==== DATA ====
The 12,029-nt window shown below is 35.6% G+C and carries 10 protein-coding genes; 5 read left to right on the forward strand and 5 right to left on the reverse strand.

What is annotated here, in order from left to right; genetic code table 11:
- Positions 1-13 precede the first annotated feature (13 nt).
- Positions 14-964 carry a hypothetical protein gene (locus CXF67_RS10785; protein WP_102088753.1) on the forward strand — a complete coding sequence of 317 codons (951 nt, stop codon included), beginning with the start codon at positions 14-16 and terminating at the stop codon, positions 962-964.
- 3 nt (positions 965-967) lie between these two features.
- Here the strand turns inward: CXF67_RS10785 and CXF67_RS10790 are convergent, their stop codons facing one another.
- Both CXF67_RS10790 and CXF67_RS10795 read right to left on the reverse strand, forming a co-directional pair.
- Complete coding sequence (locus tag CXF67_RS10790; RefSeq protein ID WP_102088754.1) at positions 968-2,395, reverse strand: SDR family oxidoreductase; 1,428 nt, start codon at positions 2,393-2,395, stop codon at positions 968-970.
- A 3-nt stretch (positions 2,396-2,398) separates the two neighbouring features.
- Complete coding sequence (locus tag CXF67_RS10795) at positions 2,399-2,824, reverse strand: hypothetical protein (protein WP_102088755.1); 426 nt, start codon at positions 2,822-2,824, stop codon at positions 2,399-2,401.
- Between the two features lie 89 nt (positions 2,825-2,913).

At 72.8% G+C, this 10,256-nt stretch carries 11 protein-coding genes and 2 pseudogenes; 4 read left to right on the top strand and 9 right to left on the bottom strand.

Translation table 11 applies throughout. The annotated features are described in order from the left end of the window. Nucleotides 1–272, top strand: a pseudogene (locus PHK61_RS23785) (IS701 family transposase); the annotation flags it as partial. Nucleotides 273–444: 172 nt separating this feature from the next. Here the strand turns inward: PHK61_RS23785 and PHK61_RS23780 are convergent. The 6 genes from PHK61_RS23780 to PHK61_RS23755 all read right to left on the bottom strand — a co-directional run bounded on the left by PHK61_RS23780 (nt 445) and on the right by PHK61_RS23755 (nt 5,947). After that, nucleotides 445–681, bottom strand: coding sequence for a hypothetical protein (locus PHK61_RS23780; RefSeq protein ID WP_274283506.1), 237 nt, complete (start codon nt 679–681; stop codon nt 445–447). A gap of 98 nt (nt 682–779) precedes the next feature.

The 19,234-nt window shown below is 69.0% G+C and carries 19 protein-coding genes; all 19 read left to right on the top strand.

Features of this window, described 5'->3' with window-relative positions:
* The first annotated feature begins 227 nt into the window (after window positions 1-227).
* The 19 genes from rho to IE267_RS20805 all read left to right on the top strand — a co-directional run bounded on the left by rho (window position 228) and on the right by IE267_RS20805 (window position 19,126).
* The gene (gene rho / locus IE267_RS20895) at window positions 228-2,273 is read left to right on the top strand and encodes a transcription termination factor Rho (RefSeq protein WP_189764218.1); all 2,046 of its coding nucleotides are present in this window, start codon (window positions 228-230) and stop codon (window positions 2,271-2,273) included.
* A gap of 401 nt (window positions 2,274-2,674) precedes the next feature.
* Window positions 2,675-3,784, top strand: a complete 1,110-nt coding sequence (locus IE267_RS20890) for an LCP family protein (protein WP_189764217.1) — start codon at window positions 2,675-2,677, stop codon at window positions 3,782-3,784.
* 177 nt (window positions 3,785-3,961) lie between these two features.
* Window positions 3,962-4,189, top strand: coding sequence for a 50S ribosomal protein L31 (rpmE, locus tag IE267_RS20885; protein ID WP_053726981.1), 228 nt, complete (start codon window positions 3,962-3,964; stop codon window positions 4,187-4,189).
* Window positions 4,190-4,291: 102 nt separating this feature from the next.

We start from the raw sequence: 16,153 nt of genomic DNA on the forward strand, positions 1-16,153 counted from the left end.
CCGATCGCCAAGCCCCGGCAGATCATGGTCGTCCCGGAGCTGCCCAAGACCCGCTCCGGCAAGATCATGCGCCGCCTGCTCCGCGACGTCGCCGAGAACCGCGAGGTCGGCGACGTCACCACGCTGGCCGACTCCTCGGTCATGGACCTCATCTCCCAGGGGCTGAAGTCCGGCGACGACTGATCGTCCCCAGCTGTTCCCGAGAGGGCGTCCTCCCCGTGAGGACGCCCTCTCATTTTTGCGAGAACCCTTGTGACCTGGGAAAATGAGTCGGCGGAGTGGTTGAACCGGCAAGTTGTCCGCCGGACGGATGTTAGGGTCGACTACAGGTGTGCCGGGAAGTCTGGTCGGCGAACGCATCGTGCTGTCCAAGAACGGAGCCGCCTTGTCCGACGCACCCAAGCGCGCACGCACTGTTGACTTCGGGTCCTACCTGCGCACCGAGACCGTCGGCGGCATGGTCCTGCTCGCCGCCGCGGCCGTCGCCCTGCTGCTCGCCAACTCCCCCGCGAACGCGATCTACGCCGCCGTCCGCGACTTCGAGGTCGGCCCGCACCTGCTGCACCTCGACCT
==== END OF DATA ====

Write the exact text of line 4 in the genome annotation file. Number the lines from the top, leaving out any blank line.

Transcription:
- Positions 14-964 carry a hypothetical protein gene (locus CXF67_RS10785; protein WP_102088753.1) on the forward strand — a complete coding sequence of 317 codons (951 nt, stop codon included), beginning with the start codon at positions 14-16 and terminating at the stop codon, positions 962-964.